A group of former Labour ministers have called on Jeremy Corbyn to quit as Labour leader amid a row over the party's official position on UK air strikes on Islamic State (Isis) targets in Syria.

Ex-Home Office minister Fiona Mactaggart and former transport minister John Spellar have urged Corbyn to resign after the former Stop The War Coalition chair wrote to Labour MPs that he opposed David Cameron's proposed intervention.

Labour veteran and Work and Pensions Committee chair Frank Field also said the party "needs an alternative leader" in an interview with LBC Radio on 27 November. But a spokesman for Corbyn told IBTimes UK that the Labour leader "won't be responding to such comments".

The left-winger has also faced open opposition from members of his shadow cabinet over the Syria issue. Hilary Benn, the party's shadow foreign secretary, argued that there was a "compelling" case for British air strikes on Isis targets inside Syria after the prime minister made his case for such an intervention to MPs on 26 November.

"We must tackle Isis in Syria, as we are doing in neighbouring Iraq, in order to deal with the threat that Isis poses to the region and to our security here at home. We have to deny a safe haven for Isis in Syria," Cameron argued.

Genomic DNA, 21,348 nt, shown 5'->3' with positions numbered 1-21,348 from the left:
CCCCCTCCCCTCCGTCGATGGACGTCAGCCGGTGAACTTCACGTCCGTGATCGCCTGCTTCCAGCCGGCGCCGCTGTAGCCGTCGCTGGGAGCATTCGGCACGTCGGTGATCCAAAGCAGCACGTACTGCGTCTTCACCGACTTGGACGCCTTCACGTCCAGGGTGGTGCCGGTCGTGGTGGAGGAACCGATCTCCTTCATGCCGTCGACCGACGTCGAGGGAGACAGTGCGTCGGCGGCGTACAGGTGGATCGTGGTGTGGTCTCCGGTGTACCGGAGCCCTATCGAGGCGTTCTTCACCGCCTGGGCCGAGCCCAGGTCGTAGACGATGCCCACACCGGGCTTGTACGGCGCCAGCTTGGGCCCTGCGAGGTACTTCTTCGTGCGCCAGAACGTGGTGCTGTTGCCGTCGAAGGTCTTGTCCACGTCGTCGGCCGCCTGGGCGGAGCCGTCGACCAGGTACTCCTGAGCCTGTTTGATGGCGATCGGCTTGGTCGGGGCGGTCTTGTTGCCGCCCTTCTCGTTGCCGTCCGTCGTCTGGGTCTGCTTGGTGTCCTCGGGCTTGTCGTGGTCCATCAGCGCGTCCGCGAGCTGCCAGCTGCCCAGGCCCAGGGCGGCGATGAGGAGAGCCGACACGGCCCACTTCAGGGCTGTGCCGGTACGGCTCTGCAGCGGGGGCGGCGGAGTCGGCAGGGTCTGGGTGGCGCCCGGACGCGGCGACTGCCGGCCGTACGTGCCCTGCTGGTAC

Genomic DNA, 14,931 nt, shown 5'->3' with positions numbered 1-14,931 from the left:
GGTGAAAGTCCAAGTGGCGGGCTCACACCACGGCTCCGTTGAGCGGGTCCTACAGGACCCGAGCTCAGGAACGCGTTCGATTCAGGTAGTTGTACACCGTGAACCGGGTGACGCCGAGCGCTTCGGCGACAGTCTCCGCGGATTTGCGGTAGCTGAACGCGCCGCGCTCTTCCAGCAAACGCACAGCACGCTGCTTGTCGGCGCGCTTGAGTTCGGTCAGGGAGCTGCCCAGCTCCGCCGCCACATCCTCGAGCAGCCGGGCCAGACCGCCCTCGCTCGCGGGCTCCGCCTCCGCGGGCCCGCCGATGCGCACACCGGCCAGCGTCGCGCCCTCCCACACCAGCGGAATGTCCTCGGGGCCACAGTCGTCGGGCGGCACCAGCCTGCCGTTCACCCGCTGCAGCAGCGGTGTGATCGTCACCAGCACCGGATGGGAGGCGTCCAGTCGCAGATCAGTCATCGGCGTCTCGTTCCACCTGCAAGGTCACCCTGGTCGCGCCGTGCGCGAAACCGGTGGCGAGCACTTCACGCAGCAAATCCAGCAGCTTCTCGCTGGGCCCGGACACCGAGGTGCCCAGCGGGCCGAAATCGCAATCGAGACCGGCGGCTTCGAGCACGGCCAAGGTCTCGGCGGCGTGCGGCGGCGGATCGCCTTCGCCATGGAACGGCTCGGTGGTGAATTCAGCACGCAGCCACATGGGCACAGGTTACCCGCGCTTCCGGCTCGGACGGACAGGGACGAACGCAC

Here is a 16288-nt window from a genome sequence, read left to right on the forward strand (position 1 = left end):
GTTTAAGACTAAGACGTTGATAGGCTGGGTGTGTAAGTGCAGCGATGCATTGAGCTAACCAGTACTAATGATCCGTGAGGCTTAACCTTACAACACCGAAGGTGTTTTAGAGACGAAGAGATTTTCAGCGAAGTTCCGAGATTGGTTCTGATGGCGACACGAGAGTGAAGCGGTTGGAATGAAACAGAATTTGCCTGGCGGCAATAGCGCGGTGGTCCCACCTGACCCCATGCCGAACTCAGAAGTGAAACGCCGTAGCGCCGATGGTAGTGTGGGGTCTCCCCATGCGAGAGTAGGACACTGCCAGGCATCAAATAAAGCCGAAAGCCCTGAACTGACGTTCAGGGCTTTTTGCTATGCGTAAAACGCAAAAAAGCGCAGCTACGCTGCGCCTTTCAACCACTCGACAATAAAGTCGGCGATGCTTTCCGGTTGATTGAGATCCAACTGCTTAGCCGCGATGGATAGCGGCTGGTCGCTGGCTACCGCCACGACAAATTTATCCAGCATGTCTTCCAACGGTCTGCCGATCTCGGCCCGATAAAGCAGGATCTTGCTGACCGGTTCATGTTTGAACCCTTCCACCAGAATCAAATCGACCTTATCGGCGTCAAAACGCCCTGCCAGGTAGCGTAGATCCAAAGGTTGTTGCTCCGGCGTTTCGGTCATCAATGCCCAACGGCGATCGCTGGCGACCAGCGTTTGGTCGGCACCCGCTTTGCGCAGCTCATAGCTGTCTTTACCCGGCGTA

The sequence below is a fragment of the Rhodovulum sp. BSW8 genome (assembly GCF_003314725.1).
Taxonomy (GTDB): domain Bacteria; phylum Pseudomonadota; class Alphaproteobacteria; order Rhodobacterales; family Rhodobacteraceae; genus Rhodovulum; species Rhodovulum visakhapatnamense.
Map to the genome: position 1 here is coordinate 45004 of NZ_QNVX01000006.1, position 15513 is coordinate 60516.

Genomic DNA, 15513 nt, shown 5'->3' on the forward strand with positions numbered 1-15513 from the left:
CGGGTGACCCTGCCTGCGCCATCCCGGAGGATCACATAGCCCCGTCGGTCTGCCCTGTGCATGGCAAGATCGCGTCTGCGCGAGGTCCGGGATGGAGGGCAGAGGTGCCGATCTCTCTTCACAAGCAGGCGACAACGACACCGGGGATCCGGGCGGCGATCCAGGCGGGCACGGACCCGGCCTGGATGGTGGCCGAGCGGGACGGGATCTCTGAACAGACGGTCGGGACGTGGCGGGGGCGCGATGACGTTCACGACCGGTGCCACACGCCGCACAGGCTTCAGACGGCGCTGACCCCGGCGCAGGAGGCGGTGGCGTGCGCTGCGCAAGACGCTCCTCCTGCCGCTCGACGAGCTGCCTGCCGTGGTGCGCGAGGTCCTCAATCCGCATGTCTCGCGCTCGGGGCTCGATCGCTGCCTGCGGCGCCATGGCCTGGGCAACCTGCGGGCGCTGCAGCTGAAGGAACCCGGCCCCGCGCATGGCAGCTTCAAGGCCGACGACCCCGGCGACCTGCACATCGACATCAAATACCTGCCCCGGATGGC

"The longer Isis is allowed to grow in Syria, the greater the threat it will pose. It is wrong for the United Kingdom to sub-contract its security to other countries, and to expect the aircrews of other nations to carry the burdens and the risks of striking ISIL in Syria to stop terrorism here in Britain."

David Cameron makes his case for UK air strikes on Syria IBTimes UK

The prime minister also has the public's backing over the issue, according to a poll from YouGov. In the survey, of more than 1,600 voters between 23 and 24 November, 59% of people supported air strikes and only 20% of respondents disapproved of them.

But Cameron wants to secure a "clear majority" in the House of Commons before he puts a vote to parliament after he lost a vote in 2013 over his plan to bomb forces loyal to President Bashar al-Assad.

Meanwhile, pro-Corbyn pressure group Momentum has called on its supporters to lobby Labour MPs over the issue in a bid to generate further support for the Labour leader's anti-war stance. Labour's shadow cabinet are now expected to meet on 30 November in a bid to resolve the dispute.

The row comes less than a week before the Oldham West and Royton by-election on 3 December. Jim McMahon is the bookies' favourite to win the seat back for Labour. Ukip are hoping to exploit the party's divisions and Corbyn's past controversial comments in a bid to get their candidate, John Bickley, elected.